Hydra are freshwater polyps widely studied for their amazing regenerative capacity, adult stem cell populations, low senescence and value as ecotoxicological marker. Many wild-type strains of H. vulgaris have been collected worldwide and maintained effectively under laboratory conditions by asexual reproduction, while stable transgenic lines have been continuously produced since 2006. Efforts are now needed to ensure the genetic characterization of all these strains, which despite similar morphologies, show significant variability in their response to gene expression silencing procedures, pharmacological treatments or environmental conditions. Here, we established a rapid and reliable procedure at the single polyp level to produce via PCR amplification of three distinct microsatellite sequences molecular signatures that distinguish between Hydra strains and species. The TG-rich region of an uncharacterized gene (ms-c25145) helps to distinguish between Eurasian H. vulgaris-Pallas strains (Hm-105, Basel1, Basel2 and reg-16), between Eurasian and North American H. vulgaris strains (H. carnea, AEP), and between the H. vulgaris and H. oligactis species. The AT-rich microsatellite sequences located in the AIP gene (Aryl Hydrocarbon Receptor Interaction Protein, ms-AIP) also differ between Eurasian and North American H. vulgaris strains. Finally, the AT-rich microsatellite located in the Myb-Like cyclin D-binding transcription factor1 gene (ms-DMTF1) gene helps to distinguish certain transgenic AEP lines. This study shows that the analysis of microsatellite sequences, which is capable of tracing genomic variations between closely related lineages of Hydra, provides a sensitive and robust tool for characterizing the Hydra strains.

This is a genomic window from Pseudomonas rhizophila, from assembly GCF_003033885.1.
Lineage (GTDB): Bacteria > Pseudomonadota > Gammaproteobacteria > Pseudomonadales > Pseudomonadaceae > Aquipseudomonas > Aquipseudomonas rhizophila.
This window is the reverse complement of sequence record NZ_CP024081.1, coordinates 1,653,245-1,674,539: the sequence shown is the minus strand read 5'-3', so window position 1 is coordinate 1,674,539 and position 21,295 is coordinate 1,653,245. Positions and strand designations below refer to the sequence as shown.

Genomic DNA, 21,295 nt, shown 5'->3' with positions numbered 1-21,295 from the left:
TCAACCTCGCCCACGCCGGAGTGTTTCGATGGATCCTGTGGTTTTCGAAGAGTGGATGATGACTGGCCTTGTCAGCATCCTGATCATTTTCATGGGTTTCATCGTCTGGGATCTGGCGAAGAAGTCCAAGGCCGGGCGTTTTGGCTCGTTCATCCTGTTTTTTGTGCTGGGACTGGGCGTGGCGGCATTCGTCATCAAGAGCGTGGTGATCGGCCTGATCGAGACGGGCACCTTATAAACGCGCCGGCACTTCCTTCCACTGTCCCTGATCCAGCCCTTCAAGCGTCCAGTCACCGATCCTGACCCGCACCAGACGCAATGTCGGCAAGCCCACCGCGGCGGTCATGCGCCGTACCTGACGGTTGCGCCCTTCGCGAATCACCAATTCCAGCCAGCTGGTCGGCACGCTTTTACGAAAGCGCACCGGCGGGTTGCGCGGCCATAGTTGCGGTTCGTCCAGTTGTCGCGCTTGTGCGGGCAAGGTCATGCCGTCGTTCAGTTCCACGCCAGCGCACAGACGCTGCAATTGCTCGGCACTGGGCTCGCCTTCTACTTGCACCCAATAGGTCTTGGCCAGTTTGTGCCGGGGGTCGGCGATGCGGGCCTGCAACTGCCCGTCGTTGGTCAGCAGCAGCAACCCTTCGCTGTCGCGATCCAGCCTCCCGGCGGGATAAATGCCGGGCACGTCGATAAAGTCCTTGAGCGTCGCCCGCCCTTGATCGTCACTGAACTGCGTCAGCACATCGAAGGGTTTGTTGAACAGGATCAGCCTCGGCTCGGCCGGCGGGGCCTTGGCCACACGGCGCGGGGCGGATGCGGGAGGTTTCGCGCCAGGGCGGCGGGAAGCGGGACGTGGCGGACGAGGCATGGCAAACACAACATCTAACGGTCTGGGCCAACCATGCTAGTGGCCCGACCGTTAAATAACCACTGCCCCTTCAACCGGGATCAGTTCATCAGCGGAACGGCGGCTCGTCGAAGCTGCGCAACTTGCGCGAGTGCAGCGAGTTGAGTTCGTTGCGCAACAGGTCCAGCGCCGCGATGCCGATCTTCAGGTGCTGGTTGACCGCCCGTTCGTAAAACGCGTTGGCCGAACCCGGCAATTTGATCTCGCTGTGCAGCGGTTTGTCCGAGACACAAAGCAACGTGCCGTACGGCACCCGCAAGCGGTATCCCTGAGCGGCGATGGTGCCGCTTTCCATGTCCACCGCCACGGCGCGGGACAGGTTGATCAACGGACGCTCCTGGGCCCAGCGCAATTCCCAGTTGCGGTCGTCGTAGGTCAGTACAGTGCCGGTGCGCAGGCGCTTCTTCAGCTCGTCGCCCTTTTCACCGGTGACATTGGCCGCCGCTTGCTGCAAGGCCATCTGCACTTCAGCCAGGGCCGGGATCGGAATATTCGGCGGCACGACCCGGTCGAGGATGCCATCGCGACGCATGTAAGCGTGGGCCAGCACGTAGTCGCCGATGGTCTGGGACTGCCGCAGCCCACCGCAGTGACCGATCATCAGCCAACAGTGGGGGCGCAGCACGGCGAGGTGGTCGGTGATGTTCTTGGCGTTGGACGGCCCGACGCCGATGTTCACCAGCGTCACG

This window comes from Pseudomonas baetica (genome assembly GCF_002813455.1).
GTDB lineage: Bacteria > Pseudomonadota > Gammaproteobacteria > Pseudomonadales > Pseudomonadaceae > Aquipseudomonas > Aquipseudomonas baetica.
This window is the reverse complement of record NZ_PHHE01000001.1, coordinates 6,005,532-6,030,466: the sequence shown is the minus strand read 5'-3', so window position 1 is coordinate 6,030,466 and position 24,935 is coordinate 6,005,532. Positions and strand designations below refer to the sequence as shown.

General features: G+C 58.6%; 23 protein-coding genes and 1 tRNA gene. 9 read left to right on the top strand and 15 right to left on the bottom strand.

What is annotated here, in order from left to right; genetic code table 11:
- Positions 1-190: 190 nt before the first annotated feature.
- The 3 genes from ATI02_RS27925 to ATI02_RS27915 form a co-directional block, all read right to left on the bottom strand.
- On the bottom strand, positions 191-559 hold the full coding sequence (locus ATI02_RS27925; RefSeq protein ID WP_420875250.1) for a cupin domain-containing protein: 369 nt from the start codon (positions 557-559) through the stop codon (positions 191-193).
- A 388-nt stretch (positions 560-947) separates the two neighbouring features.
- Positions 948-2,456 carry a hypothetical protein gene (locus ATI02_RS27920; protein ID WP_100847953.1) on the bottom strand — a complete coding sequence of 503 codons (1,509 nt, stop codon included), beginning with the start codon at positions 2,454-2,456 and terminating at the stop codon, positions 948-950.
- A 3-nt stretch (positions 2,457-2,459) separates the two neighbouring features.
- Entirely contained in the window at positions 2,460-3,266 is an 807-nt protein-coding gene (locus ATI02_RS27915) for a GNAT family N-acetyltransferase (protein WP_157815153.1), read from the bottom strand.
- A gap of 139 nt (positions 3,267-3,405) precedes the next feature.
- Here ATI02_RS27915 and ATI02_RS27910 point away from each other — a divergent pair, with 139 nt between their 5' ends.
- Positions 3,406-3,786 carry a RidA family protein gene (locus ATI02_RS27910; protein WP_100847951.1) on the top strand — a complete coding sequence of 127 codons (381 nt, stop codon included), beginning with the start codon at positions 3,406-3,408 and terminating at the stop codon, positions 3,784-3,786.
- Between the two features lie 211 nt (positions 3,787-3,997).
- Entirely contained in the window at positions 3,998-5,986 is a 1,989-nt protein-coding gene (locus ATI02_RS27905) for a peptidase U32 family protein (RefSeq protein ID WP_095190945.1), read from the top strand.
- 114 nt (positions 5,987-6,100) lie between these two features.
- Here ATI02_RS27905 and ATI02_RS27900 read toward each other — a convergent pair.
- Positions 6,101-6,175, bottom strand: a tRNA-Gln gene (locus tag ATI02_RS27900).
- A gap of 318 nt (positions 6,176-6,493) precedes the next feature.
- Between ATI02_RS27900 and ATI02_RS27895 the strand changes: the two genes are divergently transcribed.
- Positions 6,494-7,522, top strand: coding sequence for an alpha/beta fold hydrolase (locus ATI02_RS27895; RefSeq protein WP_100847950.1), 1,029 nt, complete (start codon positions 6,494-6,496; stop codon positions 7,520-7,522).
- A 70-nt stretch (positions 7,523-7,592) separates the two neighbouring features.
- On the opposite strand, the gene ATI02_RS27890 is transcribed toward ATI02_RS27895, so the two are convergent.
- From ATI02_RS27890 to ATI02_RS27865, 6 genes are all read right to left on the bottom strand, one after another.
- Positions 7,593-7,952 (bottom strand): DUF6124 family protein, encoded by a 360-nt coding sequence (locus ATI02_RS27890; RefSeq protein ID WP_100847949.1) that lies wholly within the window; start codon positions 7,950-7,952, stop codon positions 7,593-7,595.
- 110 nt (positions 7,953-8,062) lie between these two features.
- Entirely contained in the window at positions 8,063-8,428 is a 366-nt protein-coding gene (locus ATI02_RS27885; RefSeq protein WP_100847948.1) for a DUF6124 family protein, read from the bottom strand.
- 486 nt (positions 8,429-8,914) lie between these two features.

see on Pubmed